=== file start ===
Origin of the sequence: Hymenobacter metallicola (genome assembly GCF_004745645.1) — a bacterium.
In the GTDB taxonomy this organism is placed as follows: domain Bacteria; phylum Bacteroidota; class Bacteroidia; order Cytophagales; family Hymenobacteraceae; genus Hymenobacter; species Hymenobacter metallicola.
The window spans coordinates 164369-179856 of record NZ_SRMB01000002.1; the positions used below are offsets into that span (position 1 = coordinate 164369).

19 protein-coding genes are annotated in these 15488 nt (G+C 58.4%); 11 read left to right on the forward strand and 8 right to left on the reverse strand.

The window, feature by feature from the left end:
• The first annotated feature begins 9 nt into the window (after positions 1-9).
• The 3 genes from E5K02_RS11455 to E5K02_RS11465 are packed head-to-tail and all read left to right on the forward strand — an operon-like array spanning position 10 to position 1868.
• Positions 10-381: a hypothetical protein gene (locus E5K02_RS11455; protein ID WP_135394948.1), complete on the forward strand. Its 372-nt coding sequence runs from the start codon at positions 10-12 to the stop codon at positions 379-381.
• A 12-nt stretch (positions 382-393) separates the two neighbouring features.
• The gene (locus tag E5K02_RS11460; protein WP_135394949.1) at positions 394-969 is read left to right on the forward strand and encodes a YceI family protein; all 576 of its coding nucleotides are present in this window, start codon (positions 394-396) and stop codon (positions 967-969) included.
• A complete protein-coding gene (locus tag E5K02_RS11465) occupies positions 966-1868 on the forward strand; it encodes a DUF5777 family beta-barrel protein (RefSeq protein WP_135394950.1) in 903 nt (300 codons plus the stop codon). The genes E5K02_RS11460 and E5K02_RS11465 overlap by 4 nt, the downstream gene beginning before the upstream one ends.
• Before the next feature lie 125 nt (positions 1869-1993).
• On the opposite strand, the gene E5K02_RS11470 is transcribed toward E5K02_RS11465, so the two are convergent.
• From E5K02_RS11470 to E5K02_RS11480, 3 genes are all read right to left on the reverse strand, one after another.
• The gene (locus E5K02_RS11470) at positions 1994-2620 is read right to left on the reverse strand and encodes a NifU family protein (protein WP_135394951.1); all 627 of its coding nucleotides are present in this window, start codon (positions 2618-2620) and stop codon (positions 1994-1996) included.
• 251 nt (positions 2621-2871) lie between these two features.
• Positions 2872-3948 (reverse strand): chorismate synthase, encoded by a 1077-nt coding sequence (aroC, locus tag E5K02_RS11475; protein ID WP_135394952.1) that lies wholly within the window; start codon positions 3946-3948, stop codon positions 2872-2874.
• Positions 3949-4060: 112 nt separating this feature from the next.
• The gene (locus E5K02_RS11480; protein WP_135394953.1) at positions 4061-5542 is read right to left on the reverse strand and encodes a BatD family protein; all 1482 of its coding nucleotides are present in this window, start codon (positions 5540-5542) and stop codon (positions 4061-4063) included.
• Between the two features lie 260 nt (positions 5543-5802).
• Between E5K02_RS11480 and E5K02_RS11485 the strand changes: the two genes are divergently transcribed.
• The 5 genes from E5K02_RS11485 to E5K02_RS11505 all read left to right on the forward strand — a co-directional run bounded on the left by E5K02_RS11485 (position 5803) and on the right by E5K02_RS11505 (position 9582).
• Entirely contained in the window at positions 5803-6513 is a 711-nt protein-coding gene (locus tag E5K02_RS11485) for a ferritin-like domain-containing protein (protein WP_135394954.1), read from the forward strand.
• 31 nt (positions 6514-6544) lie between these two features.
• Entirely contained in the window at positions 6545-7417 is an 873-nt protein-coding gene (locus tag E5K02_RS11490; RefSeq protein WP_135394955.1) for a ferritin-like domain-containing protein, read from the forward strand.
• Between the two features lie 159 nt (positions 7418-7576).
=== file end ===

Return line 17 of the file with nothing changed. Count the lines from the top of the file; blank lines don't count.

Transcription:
• Positions 2872-3948 (reverse strand): chorismate synthase, encoded by a 1077-nt coding sequence (aroC, locus tag E5K02_RS11475; protein ID WP_135394952.1) that lies wholly within the window; start codon positions 3946-3948, stop codon positions 2872-2874.